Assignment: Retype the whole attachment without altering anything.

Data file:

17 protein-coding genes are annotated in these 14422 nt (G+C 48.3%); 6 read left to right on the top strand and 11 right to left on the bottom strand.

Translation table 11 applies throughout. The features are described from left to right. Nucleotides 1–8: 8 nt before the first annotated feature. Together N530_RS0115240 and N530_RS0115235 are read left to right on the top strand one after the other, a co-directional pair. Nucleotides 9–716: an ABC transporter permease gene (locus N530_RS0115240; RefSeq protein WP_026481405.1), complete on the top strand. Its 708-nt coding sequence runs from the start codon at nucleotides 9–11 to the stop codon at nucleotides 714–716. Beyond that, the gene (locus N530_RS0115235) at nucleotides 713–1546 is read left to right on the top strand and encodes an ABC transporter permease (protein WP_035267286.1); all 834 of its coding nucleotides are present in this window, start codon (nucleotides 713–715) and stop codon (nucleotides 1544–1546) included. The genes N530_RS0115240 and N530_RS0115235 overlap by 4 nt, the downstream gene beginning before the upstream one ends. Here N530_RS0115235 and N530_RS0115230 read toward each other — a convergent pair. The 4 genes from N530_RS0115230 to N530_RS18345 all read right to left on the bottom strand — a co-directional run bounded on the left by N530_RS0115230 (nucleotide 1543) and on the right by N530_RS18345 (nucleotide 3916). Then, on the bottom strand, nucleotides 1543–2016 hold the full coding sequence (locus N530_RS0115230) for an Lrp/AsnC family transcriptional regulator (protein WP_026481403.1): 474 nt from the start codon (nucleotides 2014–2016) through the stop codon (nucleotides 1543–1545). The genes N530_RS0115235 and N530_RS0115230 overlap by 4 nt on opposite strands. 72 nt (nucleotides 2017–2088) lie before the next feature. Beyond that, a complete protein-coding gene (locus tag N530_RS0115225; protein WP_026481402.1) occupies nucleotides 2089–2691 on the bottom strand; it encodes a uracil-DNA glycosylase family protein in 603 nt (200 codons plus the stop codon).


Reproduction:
17 protein-coding genes are annotated in these 14422 nt (G+C 48.3%); 6 read left to right on the top strand and 11 right to left on the bottom strand.

Translation table 11 applies throughout. The features are described from left to right. Nucleotides 1–8: 8 nt before the first annotated feature. Together N530_RS0115240 and N530_RS0115235 are read left to right on the top strand one after the other, a co-directional pair. Nucleotides 9–716: an ABC transporter permease gene (locus N530_RS0115240; RefSeq protein WP_026481405.1), complete on the top strand. Its 708-nt coding sequence runs from the start codon at nucleotides 9–11 to the stop codon at nucleotides 714–716. Beyond that, the gene (locus N530_RS0115235) at nucleotides 713–1546 is read left to right on the top strand and encodes an ABC transporter permease (protein WP_035267286.1); all 834 of its coding nucleotides are present in this window, start codon (nucleotides 713–715) and stop codon (nucleotides 1544–1546) included. The genes N530_RS0115240 and N530_RS0115235 overlap by 4 nt, the downstream gene beginning before the upstream one ends. Here N530_RS0115235 and N530_RS0115230 read toward each other — a convergent pair. The 4 genes from N530_RS0115230 to N530_RS18345 all read right to left on the bottom strand — a co-directional run bounded on the left by N530_RS0115230 (nucleotide 1543) and on the right by N530_RS18345 (nucleotide 3916). Then, on the bottom strand, nucleotides 1543–2016 hold the full coding sequence (locus N530_RS0115230) for an Lrp/AsnC family transcriptional regulator (protein WP_026481403.1): 474 nt from the start codon (nucleotides 2014–2016) through the stop codon (nucleotides 1543–1545). The genes N530_RS0115235 and N530_RS0115230 overlap by 4 nt on opposite strands. 72 nt (nucleotides 2017–2088) lie before the next feature. Beyond that, a complete protein-coding gene (locus tag N530_RS0115225; protein WP_026481402.1) occupies nucleotides 2089–2691 on the bottom strand; it encodes a uracil-DNA glycosylase family protein in 603 nt (200 codons plus the stop codon).